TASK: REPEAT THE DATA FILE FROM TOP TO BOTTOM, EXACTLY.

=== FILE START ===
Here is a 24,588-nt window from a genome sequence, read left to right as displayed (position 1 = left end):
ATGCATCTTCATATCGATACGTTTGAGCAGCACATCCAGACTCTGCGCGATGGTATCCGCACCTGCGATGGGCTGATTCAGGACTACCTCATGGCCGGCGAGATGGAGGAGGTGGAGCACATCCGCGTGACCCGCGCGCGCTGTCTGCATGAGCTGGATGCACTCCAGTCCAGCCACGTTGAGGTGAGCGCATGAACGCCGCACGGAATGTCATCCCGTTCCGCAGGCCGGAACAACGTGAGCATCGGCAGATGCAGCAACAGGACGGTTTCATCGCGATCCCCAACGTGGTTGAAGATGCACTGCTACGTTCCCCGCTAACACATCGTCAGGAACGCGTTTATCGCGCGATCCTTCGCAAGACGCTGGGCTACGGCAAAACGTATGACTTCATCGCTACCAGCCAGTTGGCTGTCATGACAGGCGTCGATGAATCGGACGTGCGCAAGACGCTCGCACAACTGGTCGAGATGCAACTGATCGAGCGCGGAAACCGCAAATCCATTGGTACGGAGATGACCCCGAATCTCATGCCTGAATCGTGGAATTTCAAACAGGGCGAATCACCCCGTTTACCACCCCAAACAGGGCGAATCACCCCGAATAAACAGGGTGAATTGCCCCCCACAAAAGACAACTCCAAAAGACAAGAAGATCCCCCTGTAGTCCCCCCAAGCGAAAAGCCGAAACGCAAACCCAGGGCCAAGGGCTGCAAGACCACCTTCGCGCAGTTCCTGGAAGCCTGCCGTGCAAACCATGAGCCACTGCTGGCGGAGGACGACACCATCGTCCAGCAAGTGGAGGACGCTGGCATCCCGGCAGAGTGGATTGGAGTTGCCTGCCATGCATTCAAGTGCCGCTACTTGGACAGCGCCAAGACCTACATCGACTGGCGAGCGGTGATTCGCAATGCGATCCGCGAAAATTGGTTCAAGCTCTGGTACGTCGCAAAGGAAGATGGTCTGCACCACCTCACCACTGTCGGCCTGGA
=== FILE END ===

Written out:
Here is a 24,588-nt window from a genome sequence, read left to right as displayed (position 1 = left end):
ATGCATCTTCATATCGATACGTTTGAGCAGCACATCCAGACTCTGCGCGATGGTATCCGCACCTGCGATGGGCTGATTCAGGACTACCTCATGGCCGGCGAGATGGAGGAGGTGGAGCACATCCGCGTGACCCGCGCGCGCTGTCTGCATGAGCTGGATGCACTCCAGTCCAGCCACGTTGAGGTGAGCGCATGAACGCCGCACGGAATGTCATCCCGTTCCGCAGGCCGGAACAACGTGAGCATCGGCAGATGCAGCAACAGGACGGTTTCATCGCGATCCCCAACGTGGTTGAAGATGCACTGCTACGTTCCCCGCTAACACATCGTCAGGAACGCGTTTATCGCGCGATCCTTCGCAAGACGCTGGGCTACGGCAAAACGTATGACTTCATCGCTACCAGCCAGTTGGCTGTCATGACAGGCGTCGATGAATCGGACGTGCGCAAGACGCTCGCACAACTGGTCGAGATGCAACTGATCGAGCGCGGAAACCGCAAATCCATTGGTACGGAGATGACCCCGAATCTCATGCCTGAATCGTGGAATTTCAAACAGGGCGAATCACCCCGTTTACCACCCCAAACAGGGCGAATCACCCCGAATAAACAGGGTGAATTGCCCCCCACAAAAGACAACTCCAAAAGACAAGAAGATCCCCCTGTAGTCCCCCCAAGCGAAAAGCCGAAACGCAAACCCAGGGCCAAGGGCTGCAAGACCACCTTCGCGCAGTTCCTGGAAGCCTGCCGTGCAAACCATGAGCCACTGCTGGCGGAGGACGACACCATCGTCCAGCAAGTGGAGGACGCTGGCATCCCGGCAGAGTGGATTGGAGTTGCCTGCCATGCATTCAAGTGCCGCTACTTGGACAGCGCCAAGACCTACATCGACTGGCGAGCGGTGATTCGCAATGCGATCCGCGAAAATTGGTTCAAGCTCTGGTACGTCGCAAAGGAAGATGGTCTGCACCACCTCACCACTGTCGGCCTGGA